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ISO 8601 has been adopted as BIS IS 7900:2001 (Data elements and interchange formats – Information interchange – Representation of dates and times - first revision).[1]

Date

In India, the DD-MM-YYYY and DD/MM/YYYY are the two predominant short form representations of the date in the Gregorian calendar. The hyphen (-) and oblique (/) are both used as separator between the date fields. Almost all government documents need to be filled up in the DD-MM-YYYY or DD/MM/YYYY format. An example of DD-MM-YYYY usage is the passport application form,[2] while the passport itself contains the date in DD/MM/YYYY format,[3] as does the PAN card (used for taxation purposes).

But two expanded forms are used in India. The DD MMMM YYYY usage (e.g. 21 October 2022) is more prevalent over the MMMM DD, YYYY (e.g. October 21, 2022) usage except the latter is more used by media publications, such as the print version of the Times of India[4] and The Hindu.[5] Many government websites, including Prime Minister's official website, retain the historical format used by Britain (MMMM DD, YYYY) during the colonial era until sometime in the 20th century.

In India, dates in astrology or religious purposes are written in a year-month-day format.[citation needed] This order is also found while reading dates in South Indian languages. (For example, 15 August 1947 would be read in Tamil as 1947 ஆம் ஆண்டு ஆகஸ்ட் 15 ஆம் நாள்.) Whereas, north Indian languages, notably Hindi and Bengali, follow a "day month year" format for reading the dates (15 August 1947 will be read as 15 अगस्त सन 1947 in Hindi and ১৫ অগস্ট ১৯৪৭ সাল in Bengali).[citation needed] However, in written form, it is traditionally in "day month year" order, using a stroke or hyphen as the separator. This order is used in both the traditional all-numeric date (e.g., "31/12/99" or "31-12-99") as well as in the expanded form (e.g., "31 December 1999"). Sometimes, the ordinal number for the day before the month is written down (e.g., "31st December 1999"). When saying the date, it is usually pronounced by the ordinal number of the day first then the word "of" then the month (e.g. "thirty-first of December 1999"). The use of its big-endian date notation is not very prevalent.[citation needed]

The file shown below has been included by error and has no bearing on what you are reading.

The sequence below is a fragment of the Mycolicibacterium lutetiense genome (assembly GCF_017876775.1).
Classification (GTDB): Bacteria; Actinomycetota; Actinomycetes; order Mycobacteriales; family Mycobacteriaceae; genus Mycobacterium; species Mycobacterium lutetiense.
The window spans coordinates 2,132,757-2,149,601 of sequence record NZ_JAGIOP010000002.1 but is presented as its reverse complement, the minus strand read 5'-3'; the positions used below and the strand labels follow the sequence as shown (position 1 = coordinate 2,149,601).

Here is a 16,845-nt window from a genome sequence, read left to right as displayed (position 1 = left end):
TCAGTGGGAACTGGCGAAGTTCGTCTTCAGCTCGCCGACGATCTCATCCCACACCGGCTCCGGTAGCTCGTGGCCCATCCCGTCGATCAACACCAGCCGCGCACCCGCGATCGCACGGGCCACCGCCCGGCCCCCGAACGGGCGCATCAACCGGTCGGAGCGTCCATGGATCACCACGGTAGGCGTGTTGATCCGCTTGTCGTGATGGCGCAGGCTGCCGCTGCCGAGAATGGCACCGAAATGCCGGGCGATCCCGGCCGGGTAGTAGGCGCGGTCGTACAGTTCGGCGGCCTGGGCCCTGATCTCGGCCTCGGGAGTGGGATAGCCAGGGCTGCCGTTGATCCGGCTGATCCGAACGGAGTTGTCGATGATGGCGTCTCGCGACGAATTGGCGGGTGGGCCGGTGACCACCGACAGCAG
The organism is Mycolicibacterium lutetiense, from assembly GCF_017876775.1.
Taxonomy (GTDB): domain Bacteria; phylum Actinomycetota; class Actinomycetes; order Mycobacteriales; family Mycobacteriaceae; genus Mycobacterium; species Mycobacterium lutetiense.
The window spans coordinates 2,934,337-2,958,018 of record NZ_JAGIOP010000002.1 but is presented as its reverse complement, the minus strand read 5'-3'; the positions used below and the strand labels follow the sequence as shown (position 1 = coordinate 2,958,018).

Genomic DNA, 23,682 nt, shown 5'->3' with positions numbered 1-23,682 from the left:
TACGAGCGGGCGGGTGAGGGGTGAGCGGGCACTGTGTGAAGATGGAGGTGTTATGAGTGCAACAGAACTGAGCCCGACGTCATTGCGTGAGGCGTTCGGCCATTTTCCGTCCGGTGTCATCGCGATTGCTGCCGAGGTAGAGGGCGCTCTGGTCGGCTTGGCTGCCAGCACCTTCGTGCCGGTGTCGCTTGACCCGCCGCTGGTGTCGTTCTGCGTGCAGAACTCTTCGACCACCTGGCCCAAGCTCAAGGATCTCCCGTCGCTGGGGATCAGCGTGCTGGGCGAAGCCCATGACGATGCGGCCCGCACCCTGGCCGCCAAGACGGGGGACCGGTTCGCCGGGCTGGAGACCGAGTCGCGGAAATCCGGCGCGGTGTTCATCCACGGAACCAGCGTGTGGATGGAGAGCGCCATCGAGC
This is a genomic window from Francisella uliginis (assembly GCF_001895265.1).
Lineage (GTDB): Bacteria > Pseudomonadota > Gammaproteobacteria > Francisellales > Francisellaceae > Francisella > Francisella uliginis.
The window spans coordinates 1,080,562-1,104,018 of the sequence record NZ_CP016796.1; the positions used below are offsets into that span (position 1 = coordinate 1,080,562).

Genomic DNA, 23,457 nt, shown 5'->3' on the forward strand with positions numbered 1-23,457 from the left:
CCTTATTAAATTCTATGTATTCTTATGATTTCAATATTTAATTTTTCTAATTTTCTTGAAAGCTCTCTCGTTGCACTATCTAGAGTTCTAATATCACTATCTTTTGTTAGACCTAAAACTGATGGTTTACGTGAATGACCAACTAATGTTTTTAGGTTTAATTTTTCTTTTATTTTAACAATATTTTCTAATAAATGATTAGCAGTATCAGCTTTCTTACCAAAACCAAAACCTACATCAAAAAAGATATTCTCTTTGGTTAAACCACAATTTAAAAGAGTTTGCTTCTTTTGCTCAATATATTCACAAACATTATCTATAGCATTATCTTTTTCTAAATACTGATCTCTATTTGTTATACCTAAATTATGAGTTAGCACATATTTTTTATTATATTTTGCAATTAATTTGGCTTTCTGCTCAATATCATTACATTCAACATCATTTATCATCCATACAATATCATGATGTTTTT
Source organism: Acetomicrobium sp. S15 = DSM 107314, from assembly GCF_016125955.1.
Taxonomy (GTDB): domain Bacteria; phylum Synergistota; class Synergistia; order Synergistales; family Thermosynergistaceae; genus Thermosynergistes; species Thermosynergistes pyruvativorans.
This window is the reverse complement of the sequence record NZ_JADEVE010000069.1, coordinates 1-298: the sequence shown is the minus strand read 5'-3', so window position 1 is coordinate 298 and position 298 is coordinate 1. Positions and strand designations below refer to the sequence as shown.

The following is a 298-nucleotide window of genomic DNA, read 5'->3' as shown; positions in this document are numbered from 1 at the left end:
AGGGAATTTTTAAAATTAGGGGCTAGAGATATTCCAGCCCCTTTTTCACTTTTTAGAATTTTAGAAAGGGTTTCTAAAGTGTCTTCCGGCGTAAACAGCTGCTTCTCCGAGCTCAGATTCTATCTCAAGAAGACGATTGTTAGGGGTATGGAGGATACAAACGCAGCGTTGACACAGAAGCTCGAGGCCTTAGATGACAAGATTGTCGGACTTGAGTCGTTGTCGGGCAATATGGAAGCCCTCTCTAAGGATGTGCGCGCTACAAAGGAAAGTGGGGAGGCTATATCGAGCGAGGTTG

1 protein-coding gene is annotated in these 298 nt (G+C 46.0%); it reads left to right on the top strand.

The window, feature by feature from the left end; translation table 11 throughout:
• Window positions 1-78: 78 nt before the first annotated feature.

The month-day-year (12/31/1999) in short format, is never used in India except regionally in Bodo.[citation needed]

Mondays are the start of the week as per ISO 8601. Traditionally, Sunday (Ravivara) is considered as the first day of the week in India and the official calendar reckoned by the Government Of India has Sunday to Saturday as the week.[6] In Indian Railway time tables day 1 is Monday and day 7 is Sunday, e.g. train 12345 runs on days 1, 2, 3, 4, and 5, in other words Monday through Friday.

Time

The 12-hour notation is widely used in daily life, written communication, and is used in spoken language. The 24-hour notation is used in situations where there would be widespread ambiguity: for example in railway timetables and plane departure and landing timings. A colon is used to separate hours, minutes and seconds (for example 10:00:15).

See also

References

  1. ^ "Standards Published". Bureau of Indian Standards. Archived from the original on 1 September 2007. Retrieved 20 September 2008.
  2. ^ "Passport Application Form" (PDF). Ministry of External Affairs, Government of India. Retrieved 20 September 2008.
  3. ^ "Forensic Examination and Evaluation of Recent Indian Passport" (PDF), International Journal of Innovative Science, Engineering & Technology, December 2016, retrieved 17 September 2023
  4. ^ [1][dead link]
  5. ^ "The Hindu". Archived from the original on 10 December 2007. Retrieved 20 September 2008.((cite news)): CS1 maint: unfit URL (link)
  6. ^ "Government Holiday Calendar". Govt. of India Official website.